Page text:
Thursday, September 27, 2018
But such a compendium of irresponsibility appears to shed little light on the question of what is praiseworthy about any of it. Let us therefore backtrack a bit. First, we will define responsibility. Then we will expose its numerous deplorable, detestable, reprehensible aspects. And then, finally, through the simple trick of negation, we will get at irresponsibility and its laudable, praiseworthy aspects. Let’s get cracking!
Monday, September 24, 2018
But even then Roman money was already starting to stink a little bit: in 64 AD emperor Nero debased the denarii by 25% by mixing in copper. This process ran its course in the 3rd century AD, by which time a typical denarius was over 50% copper. And then emperor Caracalla introduced a two-denarii coin that weighed 1.5 times as much—an additional 25% debasement. No doubt the Roman legionnaires who were charged with protecting Rome’s frontiers from the ever more numerous barbarians, and who were paid in this increasingly worthless money, thought that it did indeed stink, and acted accordingly, as did the barbarians.
Thursday, September 20, 2018
What is remarkable about all of these appeals to responsibility is that by and large they are being made by people who themselves range from the blithely short-sighted to outright paragons of irresponsibility, all of them far more interested in bolstering their own power and authority than in pursuing any notion of the common good. What if a case can be made that these attempts at public moralizing are strictly manipulative attempts to steer us into a cul de sac where we can be easily slaughtered or fleeced? And if so, what would constitute a properly responsible response to such hypocritical, cynical, egotistical manipulation?
Tuesday, September 18, 2018
• A houseboat that makes a comfortable tiny house big enough for a family
• A competent, seaworthy sailboat, with masts that can be put up and taken down by a single-hander with the boat in the water
• A motor boat with an outboard motor for an engine that can be installed and removed easily, positioned in an engine well to prevent cavitation, collision damage and other problems with transom-mounted outboards
• Never needs a haulout: copper-surfaced bottom resists marine growth; settles upright and can be dried out and scrubbed at low tide
• Can be beached and relaunched by rolling over logs using anchor winch
• Can be assembled quickly from a kit on a beach or a riverbank by moderately skilled people
• Uses materials that are readily available almost everywhere: plywood, softwood lumber, bolts and screws, fiberglass and epoxy, galvanized mild steel, polypropylene three-strand rope
• Designed for all climates and seasons, from frigid to torrid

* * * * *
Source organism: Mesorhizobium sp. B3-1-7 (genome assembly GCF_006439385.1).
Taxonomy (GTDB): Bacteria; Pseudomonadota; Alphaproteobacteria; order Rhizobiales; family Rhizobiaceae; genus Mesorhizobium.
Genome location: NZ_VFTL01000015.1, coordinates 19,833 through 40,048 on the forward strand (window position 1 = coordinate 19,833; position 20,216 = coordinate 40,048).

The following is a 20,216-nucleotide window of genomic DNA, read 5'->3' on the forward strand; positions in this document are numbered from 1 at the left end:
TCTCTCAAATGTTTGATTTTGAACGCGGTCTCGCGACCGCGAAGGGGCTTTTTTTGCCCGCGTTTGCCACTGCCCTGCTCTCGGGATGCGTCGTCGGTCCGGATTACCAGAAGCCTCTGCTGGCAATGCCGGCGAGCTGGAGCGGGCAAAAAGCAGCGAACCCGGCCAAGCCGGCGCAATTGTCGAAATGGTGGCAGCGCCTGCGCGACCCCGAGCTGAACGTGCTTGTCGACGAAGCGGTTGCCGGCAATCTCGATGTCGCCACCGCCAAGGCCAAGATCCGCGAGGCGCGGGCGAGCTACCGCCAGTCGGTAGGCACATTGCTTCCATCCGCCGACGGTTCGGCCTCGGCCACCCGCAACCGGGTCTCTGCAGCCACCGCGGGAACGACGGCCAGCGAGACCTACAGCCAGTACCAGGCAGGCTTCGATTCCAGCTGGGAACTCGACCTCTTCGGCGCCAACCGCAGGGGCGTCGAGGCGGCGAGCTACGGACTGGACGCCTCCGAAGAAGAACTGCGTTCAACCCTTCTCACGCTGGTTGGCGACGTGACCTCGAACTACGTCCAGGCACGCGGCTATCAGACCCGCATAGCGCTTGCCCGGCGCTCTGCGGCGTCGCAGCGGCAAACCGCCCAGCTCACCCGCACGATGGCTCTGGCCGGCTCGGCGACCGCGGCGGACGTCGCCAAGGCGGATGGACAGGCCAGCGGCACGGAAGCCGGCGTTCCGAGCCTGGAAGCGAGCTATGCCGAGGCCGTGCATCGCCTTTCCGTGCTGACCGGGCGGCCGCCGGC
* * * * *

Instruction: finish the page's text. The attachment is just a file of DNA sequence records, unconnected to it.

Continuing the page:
• Can be constructed and maintained at minimal expense
Over the past four years since I launched this project several people have made significant contributions to it: modeling, prototyping, contributing ideas and criticisms, helping spread word of it. Taking our sweet time with it has been very helpful in preventing us from building the wrong boat.
But what would be the right boat?
Friday, September 14, 2018
Officials charged with formulating responses to Western informational warfare have been forced to acquire new skill sets inspired by théâtre de l’absurde, for many of the recently alleged terror plots bear the hallmarks of this genre: “broad comedy, often similar to vaudeville, mixed with horrific or tragic images; characters caught in hopeless situations forced to do repetitive or meaningless actions; dialogue full of clichés, wordplay, and nonsense; plots that are cyclical or absurdly expansive; either a parody or dismissal of realism and the concept of the well-made play” [from Wikipedia]. In processing the recent British allegations, a particular British font of absurdist comedy, Monty Python’s Flying Circus, is proving invaluable. Here, the “Chemical Weapons Shop Sketch” and the “Dead Special Agent Sketch” are most apropos. A quick education in absurdist theory is turning out to be most useful in devising counterattacks.
Tuesday, September 11, 2018
Thursday, September 06, 2018
The fake story that May has been pushing is that it is “highly likely” that the Kremlin ordered a hit on the former British spy Sergei Skripal (and his daughter) using a “Russian-made” chemical weapon called “Novichok.” In turn, from what we already knew, it is highly likely that this story is a complete and utter fake. As I explained in the previous article, it is not our job to establish what really happened. We would be unable to do so with any degree of certainty without gaining access to state secrets. But we don’t need to; all we need to do is establish with a reasonable degree of certainty that the British government’s story is a foolishly, incompetently concocted fabrication. Doing so will then allow us to properly classify the British press, which repeats this nonsense as fact, and the British public, which accepts it unquestioningly at face value. Then we can drop the erroneous appellation “great”—because great nations don’t act so stupidly.
Tuesday, September 04, 2018
The most common avenue of escape, and also the least valid, is to indulge in a bit of ad hominem fallacy by claiming that the challenge to your treasured certainties is the wrong kind of challenge because it comes from the wrong sort of person. For example, these days, it doesn’t take much to run afoul of certain people, and to get them to label you as a “fascist racist misogynist homophobe.” Nor does it take much to cause certain other people to label you a “libtard.” And both of these groups would be only too happy to declare you to be “Putin’s troll” the moment you try to say anything vaguely positive about Russia.